The results from thousands of studies available in a free database at clinicaltrials.gov. However, they all use different outcome measures, so it’s difficult to aggregate the results to generate meta-analyses. Thus, it’s difficult for a patient or physician to derive the best actionable information from this disparate pile of information.
Our goal is to convert all of these outcome measures to a standardized effectiveness score to automate their aggregation into meta-analyses.
How to Measure and Compare Treatment Effectiveness
- Absolute risk or response difference (ARD) is the risk or percentage of responders in group B subtracted from the risk or percentage of responders in group A. For example, mortality was 2 % for drug treatment and 4 % for placebo, which gives an ARD = |-2 %|. For responder rates, if 45 % of patients responded in the drug group and 30 % in the placebo group, the ARD is 15 %.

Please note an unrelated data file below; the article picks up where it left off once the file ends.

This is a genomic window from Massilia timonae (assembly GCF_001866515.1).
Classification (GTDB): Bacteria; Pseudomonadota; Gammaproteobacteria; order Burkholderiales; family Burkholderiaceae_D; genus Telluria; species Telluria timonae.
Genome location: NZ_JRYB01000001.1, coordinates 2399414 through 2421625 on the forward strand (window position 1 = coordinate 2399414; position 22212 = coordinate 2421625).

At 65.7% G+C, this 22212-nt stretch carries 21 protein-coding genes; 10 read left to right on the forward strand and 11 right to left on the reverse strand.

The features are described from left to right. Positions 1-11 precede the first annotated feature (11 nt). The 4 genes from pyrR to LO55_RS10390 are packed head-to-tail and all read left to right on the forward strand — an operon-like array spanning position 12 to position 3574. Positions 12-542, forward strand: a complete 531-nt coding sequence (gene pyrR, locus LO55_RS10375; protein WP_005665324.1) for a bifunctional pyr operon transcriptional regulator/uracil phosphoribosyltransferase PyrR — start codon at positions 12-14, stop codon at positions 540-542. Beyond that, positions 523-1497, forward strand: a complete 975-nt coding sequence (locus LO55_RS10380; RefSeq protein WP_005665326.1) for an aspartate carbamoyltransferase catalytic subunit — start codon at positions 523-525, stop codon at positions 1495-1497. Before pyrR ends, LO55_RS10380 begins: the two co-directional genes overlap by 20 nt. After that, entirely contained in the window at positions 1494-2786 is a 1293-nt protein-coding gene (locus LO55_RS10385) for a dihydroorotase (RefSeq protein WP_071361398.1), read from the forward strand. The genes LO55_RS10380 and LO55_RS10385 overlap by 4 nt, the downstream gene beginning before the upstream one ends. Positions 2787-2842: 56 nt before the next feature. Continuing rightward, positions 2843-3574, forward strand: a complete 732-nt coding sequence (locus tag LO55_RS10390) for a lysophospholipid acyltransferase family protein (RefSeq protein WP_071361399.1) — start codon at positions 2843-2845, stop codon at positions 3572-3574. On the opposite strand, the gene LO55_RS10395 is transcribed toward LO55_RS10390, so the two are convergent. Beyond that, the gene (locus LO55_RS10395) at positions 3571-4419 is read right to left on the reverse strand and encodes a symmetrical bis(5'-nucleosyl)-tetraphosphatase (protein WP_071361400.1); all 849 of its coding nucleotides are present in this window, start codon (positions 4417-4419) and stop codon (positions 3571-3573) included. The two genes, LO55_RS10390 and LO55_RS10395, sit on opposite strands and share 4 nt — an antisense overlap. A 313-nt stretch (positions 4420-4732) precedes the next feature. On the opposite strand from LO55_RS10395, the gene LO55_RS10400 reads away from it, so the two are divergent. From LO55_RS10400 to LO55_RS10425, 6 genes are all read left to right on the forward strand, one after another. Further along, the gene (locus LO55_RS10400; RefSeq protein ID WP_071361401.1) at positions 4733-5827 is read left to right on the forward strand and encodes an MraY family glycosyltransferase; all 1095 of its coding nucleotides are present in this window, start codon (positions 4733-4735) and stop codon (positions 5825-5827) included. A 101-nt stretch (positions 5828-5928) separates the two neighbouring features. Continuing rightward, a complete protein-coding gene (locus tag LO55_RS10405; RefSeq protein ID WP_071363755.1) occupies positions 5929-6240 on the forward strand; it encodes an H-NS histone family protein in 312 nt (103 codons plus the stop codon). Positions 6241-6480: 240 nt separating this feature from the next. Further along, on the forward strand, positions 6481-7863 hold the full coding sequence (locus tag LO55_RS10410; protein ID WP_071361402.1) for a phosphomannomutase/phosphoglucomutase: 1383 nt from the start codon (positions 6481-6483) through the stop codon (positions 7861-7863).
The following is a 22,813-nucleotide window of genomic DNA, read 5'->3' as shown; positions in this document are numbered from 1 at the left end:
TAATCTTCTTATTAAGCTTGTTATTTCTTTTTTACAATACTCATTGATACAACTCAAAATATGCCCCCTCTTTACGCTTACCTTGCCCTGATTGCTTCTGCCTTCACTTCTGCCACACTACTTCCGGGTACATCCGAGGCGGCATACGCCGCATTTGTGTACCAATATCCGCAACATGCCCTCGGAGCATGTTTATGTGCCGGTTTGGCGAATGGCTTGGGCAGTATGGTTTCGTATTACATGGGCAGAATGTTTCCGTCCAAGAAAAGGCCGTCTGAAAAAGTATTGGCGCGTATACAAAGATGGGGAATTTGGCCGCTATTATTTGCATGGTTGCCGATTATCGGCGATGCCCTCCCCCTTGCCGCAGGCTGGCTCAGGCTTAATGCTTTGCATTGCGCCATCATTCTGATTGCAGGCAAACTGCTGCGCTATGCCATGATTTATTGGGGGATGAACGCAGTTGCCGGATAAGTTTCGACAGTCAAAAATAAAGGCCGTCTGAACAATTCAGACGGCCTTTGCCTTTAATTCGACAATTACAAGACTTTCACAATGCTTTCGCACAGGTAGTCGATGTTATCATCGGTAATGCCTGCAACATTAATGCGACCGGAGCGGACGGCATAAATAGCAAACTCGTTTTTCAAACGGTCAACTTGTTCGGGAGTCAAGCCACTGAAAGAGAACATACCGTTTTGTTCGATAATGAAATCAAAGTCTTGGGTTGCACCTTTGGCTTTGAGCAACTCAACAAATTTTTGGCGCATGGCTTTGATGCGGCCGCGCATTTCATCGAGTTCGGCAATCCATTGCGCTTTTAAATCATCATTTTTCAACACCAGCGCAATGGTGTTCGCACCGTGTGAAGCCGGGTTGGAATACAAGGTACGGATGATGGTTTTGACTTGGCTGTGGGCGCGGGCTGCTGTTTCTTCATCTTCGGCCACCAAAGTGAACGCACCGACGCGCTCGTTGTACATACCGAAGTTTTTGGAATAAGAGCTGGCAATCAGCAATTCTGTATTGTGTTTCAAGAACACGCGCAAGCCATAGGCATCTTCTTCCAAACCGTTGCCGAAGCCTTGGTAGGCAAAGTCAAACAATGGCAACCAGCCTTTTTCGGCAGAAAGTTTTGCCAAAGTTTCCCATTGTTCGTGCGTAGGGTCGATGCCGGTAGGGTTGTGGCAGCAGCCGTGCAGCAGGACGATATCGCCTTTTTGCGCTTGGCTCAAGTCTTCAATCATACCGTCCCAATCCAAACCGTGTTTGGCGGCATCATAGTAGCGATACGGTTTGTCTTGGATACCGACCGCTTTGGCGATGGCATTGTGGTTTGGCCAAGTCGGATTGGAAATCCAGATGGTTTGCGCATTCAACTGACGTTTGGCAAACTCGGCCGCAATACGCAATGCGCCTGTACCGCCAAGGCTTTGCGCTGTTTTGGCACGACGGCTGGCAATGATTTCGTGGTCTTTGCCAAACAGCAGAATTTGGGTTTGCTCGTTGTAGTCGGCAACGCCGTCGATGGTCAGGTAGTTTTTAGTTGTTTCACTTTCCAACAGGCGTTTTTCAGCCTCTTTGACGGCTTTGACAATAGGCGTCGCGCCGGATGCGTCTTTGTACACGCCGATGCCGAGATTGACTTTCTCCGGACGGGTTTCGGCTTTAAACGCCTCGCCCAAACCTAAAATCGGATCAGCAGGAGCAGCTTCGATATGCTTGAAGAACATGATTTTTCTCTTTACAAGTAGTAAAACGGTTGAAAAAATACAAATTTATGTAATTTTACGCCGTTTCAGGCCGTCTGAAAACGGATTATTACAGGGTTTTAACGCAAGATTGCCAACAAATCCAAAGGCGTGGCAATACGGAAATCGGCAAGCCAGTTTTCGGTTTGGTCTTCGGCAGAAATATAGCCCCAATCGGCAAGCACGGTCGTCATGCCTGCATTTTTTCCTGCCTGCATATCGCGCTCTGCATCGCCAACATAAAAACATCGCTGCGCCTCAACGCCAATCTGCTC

- The percentage response ratio (PRR) is the percentage of responders in group A divided by the percentage of responders in group B. For example, if 45 % of participants responded to drug treatment in group A and 30 % to placebo in group B, the PRR is 50 %, because 0.45/0.3 = 1.5. This means that there were 50 % more responders in group A compared to group B.
- Mean difference (MD) is the mean from group B subtracted from the mean in group A. For example, if the mean total sleep time at the end of treatment in the drug group was 5 hours and 10 minutes and in the placebo group 4 hours and 55 minutes, the MD is 15 minutes.
- Standardized mean difference (SMD) is the mean from group B subtracted from the mean in group A and divided by the pooled standard deviation (SD). For example, if the average weight of participants at the end of treatment was 79 kg in the drug group and 83 kg in the placebo group and the pooled SD was 8 kg, the SMD is 0.5.